2010 Hungarian presidential election
An indirect presidential election was held in Hungary on 29 June 2010. The Prime Minister's nominee Pál Schmitt was elected by an absolute majority. Following the Hungarian parliamentary election, 2010, Fidesz came out with an overwhelming majority of seats. With a two-thirds majority requirement needed to elect the president, Fidesz was expected to win since it had the necessary numbers. Nominations were due by midday of 25 June 2010. Fidesz nominated speaker of parliament Pál Schmitt on 23 June 2010. Jobbik intended to nominate Krisztina Morvai, Politics Can Be Different wished to nominate incumbent President László Sólyom, but neither had enough MPs to do so. Once elected, the new president would take office on 5 August 2010. Most Hungarians said. Forty-eight percent of respondents said that the president's independence from the government is among the most important considerations for the office, though 46 percent said it is important that the president be able to work well with the prime minister.
However, polling suggested that should the election be a popular one, Schmitt would get 32 percent of the vote, outgoing President László Sólyom would get 24 percent, Socialist Party nominee András Balogh would get 14 percent and Jobbik's Krisztina Morvai would get 6 percent. Twenty-four percent said they would not vote for any of the candidates or declined to answer the question. Several Fidesz MP's expressed concern over the electoral outcome saying that though Schmitt was "a charmer and capable person," they didn't feel he was right for the job because any mistake he may make would reflect poorly on Prime Minister Viktor Orbán, who had selected him; the President of the European Parliament Jerzy Buzek welcomed the election of Schmitt
The Movement for a Better Hungary known as Jobbik, is a Hungarian political party with radical and nationalist roots. At its beginnings the party described itself as "a principled and radically patriotic Christian party", whose "fundamental purpose" is the protection of "Hungarian values and interests." The party has been described as an "anti-Semitic organization" by The Independent and a "neo-Nazi party" by the president of the European Jewish Congress. Philosopher Ágnes Heller, a Holocaust survivor, says that Jobbik has never been a neo-Nazi party, although she described them as far-right and racist. Since 2014 Jobbik has started to re-define itself as a conservative people's party and changed the controversial elements of its communication. According to the party's Manifesto on the guidelines of a future government, Jobbik represents all Hungarian citizens and people and aims to build a modern national identity, while rejecting the chauvinism of the 20th century. After the Hungarian parliamentary elections on 8 April 2018, the party polled 1,092,806 votes, securing 19.06% of the total, making them Hungary's second largest party in the National Assembly.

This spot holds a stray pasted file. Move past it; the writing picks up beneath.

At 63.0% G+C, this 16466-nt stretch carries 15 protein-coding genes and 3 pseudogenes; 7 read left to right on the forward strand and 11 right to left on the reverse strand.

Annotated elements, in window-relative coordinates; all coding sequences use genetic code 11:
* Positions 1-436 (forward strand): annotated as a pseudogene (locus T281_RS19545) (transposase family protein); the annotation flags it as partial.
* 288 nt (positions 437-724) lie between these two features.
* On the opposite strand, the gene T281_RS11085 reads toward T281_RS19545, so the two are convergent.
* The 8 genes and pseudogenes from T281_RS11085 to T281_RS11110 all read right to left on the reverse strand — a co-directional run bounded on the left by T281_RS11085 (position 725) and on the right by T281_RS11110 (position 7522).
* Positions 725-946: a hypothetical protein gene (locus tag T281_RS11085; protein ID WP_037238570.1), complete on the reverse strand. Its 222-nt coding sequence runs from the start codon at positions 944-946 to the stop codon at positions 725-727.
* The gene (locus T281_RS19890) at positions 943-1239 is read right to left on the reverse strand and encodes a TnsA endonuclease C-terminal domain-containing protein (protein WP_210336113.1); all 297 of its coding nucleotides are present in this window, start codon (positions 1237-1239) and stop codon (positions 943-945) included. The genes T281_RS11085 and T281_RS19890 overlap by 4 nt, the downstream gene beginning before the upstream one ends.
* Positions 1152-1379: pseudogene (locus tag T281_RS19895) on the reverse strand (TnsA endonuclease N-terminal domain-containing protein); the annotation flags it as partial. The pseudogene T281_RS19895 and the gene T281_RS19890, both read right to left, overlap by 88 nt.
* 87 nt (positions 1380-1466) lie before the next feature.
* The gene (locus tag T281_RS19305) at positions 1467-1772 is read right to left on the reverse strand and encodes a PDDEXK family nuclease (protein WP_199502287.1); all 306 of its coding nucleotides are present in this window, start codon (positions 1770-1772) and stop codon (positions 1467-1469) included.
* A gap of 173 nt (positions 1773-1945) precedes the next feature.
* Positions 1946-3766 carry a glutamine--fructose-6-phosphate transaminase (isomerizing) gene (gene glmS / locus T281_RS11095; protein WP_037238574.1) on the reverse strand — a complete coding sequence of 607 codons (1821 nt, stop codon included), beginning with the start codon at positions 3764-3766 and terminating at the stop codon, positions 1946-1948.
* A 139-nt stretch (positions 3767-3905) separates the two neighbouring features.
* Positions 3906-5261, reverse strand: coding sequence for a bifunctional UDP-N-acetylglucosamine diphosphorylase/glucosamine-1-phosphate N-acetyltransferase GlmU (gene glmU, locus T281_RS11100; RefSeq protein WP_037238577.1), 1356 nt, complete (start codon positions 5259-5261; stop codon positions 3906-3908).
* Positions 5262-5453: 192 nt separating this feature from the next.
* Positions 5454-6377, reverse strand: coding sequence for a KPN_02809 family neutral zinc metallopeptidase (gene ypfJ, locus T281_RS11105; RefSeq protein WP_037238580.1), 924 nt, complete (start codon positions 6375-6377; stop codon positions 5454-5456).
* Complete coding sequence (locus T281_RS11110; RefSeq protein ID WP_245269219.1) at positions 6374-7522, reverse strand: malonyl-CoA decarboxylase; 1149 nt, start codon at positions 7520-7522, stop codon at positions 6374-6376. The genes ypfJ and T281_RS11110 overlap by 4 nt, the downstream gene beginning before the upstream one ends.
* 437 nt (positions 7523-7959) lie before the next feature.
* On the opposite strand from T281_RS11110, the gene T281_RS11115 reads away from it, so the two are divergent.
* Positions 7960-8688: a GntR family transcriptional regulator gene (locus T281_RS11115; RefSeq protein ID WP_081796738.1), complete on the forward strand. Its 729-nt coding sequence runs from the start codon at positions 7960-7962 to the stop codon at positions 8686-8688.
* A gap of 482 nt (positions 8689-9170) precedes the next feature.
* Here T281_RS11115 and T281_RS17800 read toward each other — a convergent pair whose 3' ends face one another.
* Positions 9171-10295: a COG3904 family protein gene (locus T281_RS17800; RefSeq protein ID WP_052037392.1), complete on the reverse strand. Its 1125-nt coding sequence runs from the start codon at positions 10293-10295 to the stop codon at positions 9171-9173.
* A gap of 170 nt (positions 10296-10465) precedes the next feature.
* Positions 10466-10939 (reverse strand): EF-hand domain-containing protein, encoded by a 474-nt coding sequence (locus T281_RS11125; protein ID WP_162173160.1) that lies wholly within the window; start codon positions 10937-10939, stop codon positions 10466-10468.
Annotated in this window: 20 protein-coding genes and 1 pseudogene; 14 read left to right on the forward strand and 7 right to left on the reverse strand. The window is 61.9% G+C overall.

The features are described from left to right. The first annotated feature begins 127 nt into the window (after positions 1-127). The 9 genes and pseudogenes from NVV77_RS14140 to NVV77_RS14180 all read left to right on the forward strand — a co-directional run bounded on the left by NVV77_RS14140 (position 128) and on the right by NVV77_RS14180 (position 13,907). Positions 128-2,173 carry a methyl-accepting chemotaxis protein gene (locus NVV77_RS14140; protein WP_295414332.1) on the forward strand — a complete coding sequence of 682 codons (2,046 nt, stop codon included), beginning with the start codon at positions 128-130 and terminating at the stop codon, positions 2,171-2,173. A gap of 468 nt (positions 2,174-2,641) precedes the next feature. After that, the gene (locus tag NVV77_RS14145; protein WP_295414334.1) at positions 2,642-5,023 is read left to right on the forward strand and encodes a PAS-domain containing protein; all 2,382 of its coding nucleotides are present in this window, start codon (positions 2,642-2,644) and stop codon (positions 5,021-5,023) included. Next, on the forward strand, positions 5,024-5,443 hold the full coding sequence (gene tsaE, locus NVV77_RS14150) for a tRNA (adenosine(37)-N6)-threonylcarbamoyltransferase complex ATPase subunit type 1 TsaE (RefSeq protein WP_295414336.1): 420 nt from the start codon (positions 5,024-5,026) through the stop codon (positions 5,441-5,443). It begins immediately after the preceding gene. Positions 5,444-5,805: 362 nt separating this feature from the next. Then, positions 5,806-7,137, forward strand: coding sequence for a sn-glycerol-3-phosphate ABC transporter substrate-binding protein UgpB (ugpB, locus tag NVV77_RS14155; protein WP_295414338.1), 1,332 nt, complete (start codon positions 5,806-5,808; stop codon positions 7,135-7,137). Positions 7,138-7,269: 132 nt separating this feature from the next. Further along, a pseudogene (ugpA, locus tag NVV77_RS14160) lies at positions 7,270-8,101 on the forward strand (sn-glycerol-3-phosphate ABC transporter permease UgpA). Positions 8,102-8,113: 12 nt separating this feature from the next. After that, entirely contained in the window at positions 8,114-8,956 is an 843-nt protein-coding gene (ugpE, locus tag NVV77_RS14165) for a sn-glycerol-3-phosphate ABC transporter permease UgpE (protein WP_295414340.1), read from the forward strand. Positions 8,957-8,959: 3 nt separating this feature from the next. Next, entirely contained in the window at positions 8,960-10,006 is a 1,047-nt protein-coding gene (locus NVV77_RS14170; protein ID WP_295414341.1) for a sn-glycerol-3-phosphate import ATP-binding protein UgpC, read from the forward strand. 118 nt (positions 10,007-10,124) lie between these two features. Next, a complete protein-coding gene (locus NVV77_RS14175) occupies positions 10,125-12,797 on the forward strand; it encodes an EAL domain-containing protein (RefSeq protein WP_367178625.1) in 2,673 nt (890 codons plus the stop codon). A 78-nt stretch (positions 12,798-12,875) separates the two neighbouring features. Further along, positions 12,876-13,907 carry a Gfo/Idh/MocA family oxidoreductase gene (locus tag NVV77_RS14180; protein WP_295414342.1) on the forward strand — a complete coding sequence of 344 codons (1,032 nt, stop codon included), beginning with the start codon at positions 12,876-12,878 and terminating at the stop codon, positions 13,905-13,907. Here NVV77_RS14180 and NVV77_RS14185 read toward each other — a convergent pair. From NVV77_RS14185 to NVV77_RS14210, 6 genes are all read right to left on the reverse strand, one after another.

The Movement for a Better Hungary more goes under its abbreviated name Jobbik, in fact a play on words. The word jobb in Hungarian has two meanings, the adjective for "better" and the direction "right"; this is similar to the English phrase "right choice", which could mean both "a choice on the right side of the political spectrum" and "a correct choice". The party describes itself as a modern conservative people's party. Earlier, the party defined itself as "a principled and radically patriotic Christian party", whose "fundamental purpose" was the protection of "Hungarian values and interests". Since Jobbik has implemented major changes in its program and policies, due to its growing popularity and broadening supporter groups. Earlier Jobbik's ideology has been described by political scholars as right-wing populist, whose strategy "relies on a combination of ethno-nationalism with anti-elitist populist rhetoric and a radical critique of existing political institutions". For its part, Jobbik rejects the common classification of the political spectrum in right.
The party sees itself as patriotic. The party has always rejected the term'far-right', instead labeled itself as'radical right-wing', it has criticised media companies for labelling them as'far-right' and has threatened to take action towards those who do. In 2014, the Supreme Court of Hungary ruled that Jobbik cannot be labeled "far-right" in any domestic radio or television transmissions, as this would constitute an opinion because Jobbik has refuted the'far-right' label. Since 2014 the party has not used the "radical right-wing" term to define itself, stating that Jobbik aims to represent all Hungarian people, not the right-wing of the political spectrum. At its beginnings, Jobbik described itself as rejecting "global capitalism" and European Union, because they felt disappointed with the conditions of the Hungarian EU accession. While the party also opposed Zionism, the party's leader, Gabor Vona, stated in February 2017 that he has "never questioned Israel’s existence" and that the party supports a two-state solution to the Israel-Palestine conflict.